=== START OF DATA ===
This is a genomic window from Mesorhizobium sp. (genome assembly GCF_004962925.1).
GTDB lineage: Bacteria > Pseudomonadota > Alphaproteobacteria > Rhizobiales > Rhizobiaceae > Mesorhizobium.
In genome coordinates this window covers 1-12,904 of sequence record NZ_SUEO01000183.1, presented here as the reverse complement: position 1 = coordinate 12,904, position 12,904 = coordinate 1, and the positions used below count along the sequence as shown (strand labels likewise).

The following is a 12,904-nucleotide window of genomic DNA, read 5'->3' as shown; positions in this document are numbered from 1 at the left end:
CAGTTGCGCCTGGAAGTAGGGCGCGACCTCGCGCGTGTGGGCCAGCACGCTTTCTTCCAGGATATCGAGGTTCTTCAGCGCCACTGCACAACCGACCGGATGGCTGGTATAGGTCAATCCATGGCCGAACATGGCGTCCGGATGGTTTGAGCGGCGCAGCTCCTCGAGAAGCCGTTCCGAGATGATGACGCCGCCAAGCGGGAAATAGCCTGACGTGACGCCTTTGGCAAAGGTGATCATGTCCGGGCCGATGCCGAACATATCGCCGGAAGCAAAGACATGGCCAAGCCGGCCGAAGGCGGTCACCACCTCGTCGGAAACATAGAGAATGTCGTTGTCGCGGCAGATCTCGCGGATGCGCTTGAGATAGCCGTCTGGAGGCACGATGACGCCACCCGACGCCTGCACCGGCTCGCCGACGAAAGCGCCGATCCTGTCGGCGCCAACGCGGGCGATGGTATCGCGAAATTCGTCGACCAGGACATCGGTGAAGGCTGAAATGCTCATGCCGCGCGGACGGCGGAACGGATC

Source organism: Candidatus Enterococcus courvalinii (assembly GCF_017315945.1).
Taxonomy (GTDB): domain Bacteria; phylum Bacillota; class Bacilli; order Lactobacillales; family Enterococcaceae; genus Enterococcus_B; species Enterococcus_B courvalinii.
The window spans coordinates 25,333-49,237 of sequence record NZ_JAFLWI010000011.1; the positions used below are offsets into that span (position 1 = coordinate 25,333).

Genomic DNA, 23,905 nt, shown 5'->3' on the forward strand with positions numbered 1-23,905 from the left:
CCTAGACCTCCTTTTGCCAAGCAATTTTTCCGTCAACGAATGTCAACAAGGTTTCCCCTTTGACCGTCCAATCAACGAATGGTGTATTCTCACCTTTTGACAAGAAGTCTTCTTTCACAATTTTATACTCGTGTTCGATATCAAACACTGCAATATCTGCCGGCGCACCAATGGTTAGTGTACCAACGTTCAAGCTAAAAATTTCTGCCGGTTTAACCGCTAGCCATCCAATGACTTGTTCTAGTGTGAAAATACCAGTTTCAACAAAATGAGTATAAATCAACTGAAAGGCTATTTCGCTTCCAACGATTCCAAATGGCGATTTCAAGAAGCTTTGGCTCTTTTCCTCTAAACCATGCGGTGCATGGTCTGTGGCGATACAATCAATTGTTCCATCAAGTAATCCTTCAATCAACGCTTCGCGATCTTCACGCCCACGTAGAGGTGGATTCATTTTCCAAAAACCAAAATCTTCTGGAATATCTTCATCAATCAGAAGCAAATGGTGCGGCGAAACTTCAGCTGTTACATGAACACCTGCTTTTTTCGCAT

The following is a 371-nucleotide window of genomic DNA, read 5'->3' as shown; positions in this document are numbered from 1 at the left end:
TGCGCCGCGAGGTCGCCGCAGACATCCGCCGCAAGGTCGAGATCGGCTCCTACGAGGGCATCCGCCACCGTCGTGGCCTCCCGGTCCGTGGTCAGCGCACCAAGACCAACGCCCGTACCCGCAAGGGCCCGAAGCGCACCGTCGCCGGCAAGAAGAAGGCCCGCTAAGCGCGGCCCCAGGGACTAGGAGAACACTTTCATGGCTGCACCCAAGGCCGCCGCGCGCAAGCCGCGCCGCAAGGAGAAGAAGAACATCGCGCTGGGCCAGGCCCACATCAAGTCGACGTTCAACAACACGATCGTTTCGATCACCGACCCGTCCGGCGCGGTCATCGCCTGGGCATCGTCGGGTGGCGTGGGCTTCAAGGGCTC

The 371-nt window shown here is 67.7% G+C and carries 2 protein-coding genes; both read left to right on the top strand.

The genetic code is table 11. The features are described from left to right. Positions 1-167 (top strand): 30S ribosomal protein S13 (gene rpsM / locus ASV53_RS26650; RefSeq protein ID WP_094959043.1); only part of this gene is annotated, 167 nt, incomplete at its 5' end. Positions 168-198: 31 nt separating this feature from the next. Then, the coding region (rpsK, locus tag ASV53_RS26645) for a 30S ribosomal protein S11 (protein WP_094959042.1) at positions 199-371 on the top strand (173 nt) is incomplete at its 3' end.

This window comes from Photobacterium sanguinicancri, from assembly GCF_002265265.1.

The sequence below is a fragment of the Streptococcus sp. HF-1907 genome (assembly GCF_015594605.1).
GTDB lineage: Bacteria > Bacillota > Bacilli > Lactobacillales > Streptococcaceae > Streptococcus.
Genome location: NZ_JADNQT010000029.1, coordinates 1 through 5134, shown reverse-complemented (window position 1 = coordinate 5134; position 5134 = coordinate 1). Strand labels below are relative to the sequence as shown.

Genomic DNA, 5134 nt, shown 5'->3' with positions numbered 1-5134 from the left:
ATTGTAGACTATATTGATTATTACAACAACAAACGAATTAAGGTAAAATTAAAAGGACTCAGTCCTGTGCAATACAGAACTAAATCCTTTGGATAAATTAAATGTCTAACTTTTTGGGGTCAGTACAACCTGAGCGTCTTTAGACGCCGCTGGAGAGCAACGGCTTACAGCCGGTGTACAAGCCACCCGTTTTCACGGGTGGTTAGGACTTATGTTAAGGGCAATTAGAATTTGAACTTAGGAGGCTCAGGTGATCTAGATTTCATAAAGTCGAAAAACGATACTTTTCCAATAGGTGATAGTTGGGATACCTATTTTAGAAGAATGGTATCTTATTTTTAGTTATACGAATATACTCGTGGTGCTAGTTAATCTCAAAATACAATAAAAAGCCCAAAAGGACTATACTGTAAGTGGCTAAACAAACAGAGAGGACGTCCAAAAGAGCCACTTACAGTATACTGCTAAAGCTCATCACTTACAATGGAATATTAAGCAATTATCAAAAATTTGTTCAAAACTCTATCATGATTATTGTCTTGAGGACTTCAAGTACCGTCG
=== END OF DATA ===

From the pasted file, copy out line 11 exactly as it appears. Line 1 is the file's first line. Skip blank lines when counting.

The following is a 371-nucleotide window of genomic DNA, read 5'->3' as shown; positions in this document are numbered from 1 at the left end: